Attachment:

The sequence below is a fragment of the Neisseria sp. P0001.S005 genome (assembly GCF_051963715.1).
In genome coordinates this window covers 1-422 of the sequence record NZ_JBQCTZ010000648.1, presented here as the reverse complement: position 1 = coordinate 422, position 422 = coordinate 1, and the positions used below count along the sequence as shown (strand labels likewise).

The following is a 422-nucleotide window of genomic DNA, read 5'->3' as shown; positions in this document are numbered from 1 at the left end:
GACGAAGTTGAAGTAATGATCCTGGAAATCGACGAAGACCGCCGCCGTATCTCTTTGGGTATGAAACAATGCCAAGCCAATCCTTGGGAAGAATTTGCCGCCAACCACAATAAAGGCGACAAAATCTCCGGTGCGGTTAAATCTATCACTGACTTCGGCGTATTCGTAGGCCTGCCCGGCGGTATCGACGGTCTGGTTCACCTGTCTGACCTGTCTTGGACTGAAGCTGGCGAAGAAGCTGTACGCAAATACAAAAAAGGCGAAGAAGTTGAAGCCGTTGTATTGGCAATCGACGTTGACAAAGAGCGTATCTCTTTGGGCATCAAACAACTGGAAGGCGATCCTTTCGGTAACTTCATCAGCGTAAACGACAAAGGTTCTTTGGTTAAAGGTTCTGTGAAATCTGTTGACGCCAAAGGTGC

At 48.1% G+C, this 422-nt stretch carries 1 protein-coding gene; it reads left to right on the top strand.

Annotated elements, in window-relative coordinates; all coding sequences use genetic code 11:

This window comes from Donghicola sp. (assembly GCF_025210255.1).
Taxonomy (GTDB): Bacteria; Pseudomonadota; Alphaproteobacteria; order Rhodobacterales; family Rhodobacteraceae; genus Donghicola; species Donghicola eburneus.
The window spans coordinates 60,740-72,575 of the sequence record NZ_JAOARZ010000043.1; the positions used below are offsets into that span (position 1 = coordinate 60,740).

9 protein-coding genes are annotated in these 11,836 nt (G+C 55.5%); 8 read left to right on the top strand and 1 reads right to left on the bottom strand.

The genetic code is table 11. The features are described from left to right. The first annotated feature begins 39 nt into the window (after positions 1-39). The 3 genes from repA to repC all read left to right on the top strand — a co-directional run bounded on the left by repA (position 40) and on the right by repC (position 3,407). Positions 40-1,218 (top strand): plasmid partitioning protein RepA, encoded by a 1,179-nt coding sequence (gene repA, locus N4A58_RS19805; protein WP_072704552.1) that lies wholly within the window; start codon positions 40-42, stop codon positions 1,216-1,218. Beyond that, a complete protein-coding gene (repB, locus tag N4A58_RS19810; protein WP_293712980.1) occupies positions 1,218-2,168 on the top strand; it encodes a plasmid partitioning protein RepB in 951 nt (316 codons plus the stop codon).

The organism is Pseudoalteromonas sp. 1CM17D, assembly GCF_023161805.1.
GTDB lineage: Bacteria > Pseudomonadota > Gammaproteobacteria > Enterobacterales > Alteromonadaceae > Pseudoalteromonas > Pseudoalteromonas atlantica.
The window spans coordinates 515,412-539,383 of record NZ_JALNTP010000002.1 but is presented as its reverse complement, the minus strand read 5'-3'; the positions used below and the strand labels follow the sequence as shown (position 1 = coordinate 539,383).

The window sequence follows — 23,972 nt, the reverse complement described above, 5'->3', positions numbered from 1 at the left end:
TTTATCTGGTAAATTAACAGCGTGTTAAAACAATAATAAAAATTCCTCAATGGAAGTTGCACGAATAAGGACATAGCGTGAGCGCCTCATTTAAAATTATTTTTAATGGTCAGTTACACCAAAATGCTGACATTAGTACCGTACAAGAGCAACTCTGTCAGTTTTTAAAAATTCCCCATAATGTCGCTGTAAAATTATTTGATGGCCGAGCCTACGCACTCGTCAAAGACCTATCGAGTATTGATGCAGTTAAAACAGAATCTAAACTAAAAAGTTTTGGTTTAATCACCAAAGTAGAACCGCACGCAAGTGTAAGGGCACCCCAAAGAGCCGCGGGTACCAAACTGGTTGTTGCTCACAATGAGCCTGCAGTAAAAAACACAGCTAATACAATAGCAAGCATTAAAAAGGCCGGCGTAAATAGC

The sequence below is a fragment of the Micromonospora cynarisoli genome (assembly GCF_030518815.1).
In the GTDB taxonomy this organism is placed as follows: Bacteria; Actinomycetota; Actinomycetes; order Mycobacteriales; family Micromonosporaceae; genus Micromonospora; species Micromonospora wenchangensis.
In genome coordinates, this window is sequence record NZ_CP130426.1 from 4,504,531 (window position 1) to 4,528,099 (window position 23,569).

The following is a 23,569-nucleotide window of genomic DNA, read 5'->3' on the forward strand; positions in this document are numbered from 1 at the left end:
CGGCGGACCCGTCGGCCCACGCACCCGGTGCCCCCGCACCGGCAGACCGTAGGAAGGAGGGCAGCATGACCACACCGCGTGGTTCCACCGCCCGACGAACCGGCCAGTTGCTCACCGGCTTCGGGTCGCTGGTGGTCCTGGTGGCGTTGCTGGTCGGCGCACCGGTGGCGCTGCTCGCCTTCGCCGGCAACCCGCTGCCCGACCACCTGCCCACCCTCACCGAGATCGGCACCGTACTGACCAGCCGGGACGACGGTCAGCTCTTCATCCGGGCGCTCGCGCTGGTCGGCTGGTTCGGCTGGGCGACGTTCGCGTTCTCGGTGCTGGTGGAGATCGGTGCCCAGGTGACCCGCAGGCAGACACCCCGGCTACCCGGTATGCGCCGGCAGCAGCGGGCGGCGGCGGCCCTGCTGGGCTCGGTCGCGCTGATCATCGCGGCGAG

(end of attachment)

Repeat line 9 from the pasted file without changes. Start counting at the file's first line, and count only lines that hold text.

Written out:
The window spans coordinates 60,740-72,575 of the sequence record NZ_JAOARZ010000043.1; the positions used below are offsets into that span (position 1 = coordinate 60,740).